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Old 10-10-2012, 03:56 PM
Panayiotis Karabassis
 
Default dhcpd and always-broadcast

Hey,

I have an OT question about the always-broadcast option of the dhcpd server.

Based on the Wikipedia article, all DHCP messages to the client are sent
to the broadcast address. This makes sense, since the UDP protocol used
by DHCP runs on top of the IP protocol, and the client does not have an
IP address until the DHCP negotiation is completed.

So, what is the use of this option? Under what circumstances should the
server not broadcast its messages?

Thanks, and best regards,
Panayiotis


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Old 10-11-2012, 04:51 AM
Kushal Kumaran
 
Default dhcpd and always-broadcast

On Wed, Oct 10, 2012 at 9:26 PM, Panayiotis Karabassis <panayk@gmail.com> wrote:
> Hey,
>
> I have an OT question about the always-broadcast option of the dhcpd server.
>
> Based on the Wikipedia article, all DHCP messages to the client are sent
> to the broadcast address. This makes sense, since the UDP protocol used
> by DHCP runs on top of the IP protocol, and the client does not have an
> IP address until the DHCP negotiation is completed.
>
> So, what is the use of this option? Under what circumstances should the
> server not broadcast its messages?
>

In a DHCP request, a client can choose to say that it does not need
responses to be broadcast. There is a "broadcast bit" in the DHCP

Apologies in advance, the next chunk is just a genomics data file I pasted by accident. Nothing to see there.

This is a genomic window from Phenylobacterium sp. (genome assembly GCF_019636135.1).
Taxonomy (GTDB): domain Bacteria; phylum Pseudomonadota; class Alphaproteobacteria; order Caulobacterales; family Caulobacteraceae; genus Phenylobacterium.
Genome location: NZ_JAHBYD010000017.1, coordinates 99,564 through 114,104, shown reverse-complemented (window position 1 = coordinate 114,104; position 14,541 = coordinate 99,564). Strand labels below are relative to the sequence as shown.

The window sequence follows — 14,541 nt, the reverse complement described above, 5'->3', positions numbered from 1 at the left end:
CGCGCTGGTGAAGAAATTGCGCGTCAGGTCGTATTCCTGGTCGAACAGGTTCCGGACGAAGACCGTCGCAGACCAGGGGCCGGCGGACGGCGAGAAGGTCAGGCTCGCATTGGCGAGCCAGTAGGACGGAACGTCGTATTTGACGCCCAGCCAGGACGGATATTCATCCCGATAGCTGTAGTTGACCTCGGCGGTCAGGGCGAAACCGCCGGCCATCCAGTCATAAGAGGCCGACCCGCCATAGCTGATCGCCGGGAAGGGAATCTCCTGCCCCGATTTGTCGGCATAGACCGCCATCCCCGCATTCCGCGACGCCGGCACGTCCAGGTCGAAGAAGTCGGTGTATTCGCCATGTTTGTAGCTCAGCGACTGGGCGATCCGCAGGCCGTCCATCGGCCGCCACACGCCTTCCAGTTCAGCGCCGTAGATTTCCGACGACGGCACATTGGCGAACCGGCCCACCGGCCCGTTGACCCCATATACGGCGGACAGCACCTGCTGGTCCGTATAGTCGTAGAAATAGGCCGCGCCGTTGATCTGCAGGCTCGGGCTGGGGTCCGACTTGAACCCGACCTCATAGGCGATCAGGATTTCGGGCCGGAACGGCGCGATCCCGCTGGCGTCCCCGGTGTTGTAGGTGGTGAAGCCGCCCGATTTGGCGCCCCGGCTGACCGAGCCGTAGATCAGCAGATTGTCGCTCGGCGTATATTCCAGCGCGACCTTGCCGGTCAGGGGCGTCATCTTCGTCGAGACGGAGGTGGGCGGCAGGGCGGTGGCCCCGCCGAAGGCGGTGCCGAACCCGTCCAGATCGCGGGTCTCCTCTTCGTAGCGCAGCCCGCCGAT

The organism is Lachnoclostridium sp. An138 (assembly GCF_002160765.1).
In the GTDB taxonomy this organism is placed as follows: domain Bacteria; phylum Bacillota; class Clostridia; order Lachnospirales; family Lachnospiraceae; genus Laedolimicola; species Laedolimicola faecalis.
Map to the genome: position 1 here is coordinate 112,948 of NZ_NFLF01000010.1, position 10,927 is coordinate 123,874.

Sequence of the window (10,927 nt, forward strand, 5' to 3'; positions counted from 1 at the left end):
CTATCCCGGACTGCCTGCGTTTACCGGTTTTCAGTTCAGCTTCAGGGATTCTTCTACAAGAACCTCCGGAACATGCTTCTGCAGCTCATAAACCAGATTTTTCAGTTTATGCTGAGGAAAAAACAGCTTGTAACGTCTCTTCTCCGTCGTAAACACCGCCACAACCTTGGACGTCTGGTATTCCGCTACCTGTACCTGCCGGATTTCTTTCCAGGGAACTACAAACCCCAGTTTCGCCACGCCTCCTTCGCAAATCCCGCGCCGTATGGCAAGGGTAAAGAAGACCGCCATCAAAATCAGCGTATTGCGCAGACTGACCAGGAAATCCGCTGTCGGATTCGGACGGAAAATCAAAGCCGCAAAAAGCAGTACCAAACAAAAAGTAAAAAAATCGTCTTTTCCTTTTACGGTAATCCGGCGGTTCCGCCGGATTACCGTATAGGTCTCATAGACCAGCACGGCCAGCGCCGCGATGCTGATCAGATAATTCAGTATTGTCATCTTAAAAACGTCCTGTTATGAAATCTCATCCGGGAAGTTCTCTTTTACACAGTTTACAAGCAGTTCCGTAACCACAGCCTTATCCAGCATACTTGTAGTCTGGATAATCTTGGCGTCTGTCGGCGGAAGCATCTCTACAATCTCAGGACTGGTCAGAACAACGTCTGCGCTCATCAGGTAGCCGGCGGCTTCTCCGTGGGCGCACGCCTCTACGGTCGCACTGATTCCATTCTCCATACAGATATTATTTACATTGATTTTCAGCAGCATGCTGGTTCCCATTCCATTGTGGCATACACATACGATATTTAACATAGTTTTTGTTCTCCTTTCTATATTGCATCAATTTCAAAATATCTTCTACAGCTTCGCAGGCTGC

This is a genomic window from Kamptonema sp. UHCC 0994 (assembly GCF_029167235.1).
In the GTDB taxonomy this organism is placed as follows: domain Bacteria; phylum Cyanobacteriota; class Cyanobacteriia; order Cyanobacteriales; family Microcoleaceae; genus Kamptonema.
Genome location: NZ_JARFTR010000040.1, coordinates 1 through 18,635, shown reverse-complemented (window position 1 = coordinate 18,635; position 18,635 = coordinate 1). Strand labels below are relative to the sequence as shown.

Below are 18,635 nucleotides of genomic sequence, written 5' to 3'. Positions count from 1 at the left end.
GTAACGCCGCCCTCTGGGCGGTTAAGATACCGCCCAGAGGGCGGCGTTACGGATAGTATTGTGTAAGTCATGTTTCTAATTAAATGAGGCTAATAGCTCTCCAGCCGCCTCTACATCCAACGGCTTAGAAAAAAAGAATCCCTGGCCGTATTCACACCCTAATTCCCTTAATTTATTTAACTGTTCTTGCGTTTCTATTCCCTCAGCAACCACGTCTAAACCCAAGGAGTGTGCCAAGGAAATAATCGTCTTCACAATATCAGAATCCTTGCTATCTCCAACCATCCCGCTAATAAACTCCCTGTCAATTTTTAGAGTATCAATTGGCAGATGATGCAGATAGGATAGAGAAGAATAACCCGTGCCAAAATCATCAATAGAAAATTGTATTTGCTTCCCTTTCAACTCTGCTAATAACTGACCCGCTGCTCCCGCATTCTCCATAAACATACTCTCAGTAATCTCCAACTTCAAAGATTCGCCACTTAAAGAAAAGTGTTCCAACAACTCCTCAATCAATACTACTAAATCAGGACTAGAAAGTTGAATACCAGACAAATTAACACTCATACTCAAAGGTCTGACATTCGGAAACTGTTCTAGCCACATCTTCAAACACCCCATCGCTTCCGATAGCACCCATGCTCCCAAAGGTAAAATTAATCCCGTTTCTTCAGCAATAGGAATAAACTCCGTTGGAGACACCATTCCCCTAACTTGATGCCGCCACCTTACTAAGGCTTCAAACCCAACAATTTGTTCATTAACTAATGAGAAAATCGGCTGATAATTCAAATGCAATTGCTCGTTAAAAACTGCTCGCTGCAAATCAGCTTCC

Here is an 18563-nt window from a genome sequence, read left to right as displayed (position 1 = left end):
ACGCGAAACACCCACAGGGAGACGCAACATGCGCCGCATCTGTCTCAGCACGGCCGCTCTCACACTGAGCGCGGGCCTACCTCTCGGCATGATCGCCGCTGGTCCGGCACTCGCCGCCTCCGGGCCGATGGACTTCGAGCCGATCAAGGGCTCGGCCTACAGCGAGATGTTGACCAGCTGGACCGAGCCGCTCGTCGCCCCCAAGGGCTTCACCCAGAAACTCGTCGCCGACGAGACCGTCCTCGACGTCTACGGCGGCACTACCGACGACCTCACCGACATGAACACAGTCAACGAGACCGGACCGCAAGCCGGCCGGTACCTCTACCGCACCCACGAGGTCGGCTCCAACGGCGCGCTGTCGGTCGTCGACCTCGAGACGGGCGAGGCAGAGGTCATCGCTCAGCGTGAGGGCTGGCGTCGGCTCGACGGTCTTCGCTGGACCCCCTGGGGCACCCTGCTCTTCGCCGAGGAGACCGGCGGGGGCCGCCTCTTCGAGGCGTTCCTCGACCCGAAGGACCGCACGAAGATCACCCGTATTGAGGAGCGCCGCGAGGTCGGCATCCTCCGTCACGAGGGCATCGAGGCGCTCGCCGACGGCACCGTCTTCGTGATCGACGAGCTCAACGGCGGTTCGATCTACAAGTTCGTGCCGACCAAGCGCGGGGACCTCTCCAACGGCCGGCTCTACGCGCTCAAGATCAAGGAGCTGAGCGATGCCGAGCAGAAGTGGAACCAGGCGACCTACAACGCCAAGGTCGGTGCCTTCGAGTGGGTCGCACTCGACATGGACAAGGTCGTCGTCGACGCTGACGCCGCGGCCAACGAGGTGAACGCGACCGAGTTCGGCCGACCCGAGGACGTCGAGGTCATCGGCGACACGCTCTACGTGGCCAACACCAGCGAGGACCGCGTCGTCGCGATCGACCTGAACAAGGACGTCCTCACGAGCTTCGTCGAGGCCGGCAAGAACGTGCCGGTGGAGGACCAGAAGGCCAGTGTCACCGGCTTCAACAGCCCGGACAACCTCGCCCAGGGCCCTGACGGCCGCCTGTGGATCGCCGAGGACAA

request that the client can turn off. The always-broadcast option for
the DHCP server says that the server should ignore the unset broadcast
bit and always broadcast the response.

How does the client receive a unicast response, you ask? The response
will still have the client's hardware address (MAC address). So the
response will reach the client's interface.

It seems, though, that this functionality is not often used. Clients
always seem to set the broadcast bit, even if they will be able to
receive a unicast response. I had a problem recently, where some
random malfunctioning device on a network was seeing random DHCP
responses intended for someone else and assigning the offered address
to itself. I had to patch dhcpd to ignore the broadcast bit and
always send a unicast response (a "never-broadcast" option). It
worked surprisingly well.

--
regards,
kushal


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Old 10-11-2012, 06:06 PM
Panayiotis Karabassis
 
Default dhcpd and always-broadcast

On 10/11/2012 07:51 AM, Kushal Kumaran wrote:
> On Wed, Oct 10, 2012 at 9:26 PM, Panayiotis Karabassis <panayk@gmail.com> wrote:
>> Hey,
>>
>> I have an OT question about the always-broadcast option of the dhcpd server.
>>
>> Based on the Wikipedia article, all DHCP messages to the client are sent
>> to the broadcast address. This makes sense, since the UDP protocol used
>> by DHCP runs on top of the IP protocol, and the client does not have an
>> IP address until the DHCP negotiation is completed.
>>
>> So, what is the use of this option? Under what circumstances should the
>> server not broadcast its messages?
>>
>
> In a DHCP request, a client can choose to say that it does not need
> responses to be broadcast. There is a "broadcast bit" in the DHCP
> request that the client can turn off. The always-broadcast option for
> the DHCP server says that the server should ignore the unset broadcast
> bit and always broadcast the response.
>
> How does the client receive a unicast response, you ask? The response
> will still have the client's hardware address (MAC address). So the
> response will reach the client's interface.
>
> It seems, though, that this functionality is not often used. Clients
> always seem to set the broadcast bit, even if they will be able to
> receive a unicast response. I had a problem recently, where some
> random malfunctioning device on a network was seeing random DHCP
> responses intended for someone else and assigning the offered address